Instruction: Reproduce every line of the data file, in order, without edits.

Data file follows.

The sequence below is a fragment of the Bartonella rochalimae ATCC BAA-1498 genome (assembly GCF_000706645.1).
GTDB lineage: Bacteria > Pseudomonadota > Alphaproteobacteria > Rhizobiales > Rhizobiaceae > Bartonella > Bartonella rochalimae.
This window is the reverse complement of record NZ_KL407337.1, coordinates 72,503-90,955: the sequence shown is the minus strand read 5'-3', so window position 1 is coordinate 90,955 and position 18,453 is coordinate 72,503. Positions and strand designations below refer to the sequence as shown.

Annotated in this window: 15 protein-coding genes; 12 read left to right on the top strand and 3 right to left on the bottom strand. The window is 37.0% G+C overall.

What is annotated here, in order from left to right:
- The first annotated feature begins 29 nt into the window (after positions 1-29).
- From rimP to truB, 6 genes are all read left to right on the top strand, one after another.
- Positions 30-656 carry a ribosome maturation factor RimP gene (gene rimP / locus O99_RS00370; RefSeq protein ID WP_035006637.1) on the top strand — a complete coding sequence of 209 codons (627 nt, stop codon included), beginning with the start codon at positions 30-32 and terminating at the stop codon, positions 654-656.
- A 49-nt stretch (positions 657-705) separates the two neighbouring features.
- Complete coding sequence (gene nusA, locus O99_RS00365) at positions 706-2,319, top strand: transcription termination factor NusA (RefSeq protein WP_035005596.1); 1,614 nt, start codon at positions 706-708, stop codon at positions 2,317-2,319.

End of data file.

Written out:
The sequence below is a fragment of the Bartonella rochalimae ATCC BAA-1498 genome (assembly GCF_000706645.1).
GTDB lineage: Bacteria > Pseudomonadota > Alphaproteobacteria > Rhizobiales > Rhizobiaceae > Bartonella > Bartonella rochalimae.
This window is the reverse complement of record NZ_KL407337.1, coordinates 72,503-90,955: the sequence shown is the minus strand read 5'-3', so window position 1 is coordinate 90,955 and position 18,453 is coordinate 72,503. Positions and strand designations below refer to the sequence as shown.

Annotated in this window: 15 protein-coding genes; 12 read left to right on the top strand and 3 right to left on the bottom strand. The window is 37.0% G+C overall.

What is annotated here, in order from left to right:
- The first annotated feature begins 29 nt into the window (after positions 1-29).
- From rimP to truB, 6 genes are all read left to right on the top strand, one after another.
- Positions 30-656 carry a ribosome maturation factor RimP gene (gene rimP / locus O99_RS00370; RefSeq protein ID WP_035006637.1) on the top strand — a complete coding sequence of 209 codons (627 nt, stop codon included), beginning with the start codon at positions 30-32 and terminating at the stop codon, positions 654-656.
- A 49-nt stretch (positions 657-705) separates the two neighbouring features.
- Complete coding sequence (gene nusA, locus O99_RS00365) at positions 706-2,319, top strand: transcription termination factor NusA (RefSeq protein WP_035005596.1); 1,614 nt, start codon at positions 706-708, stop codon at positions 2,317-2,319.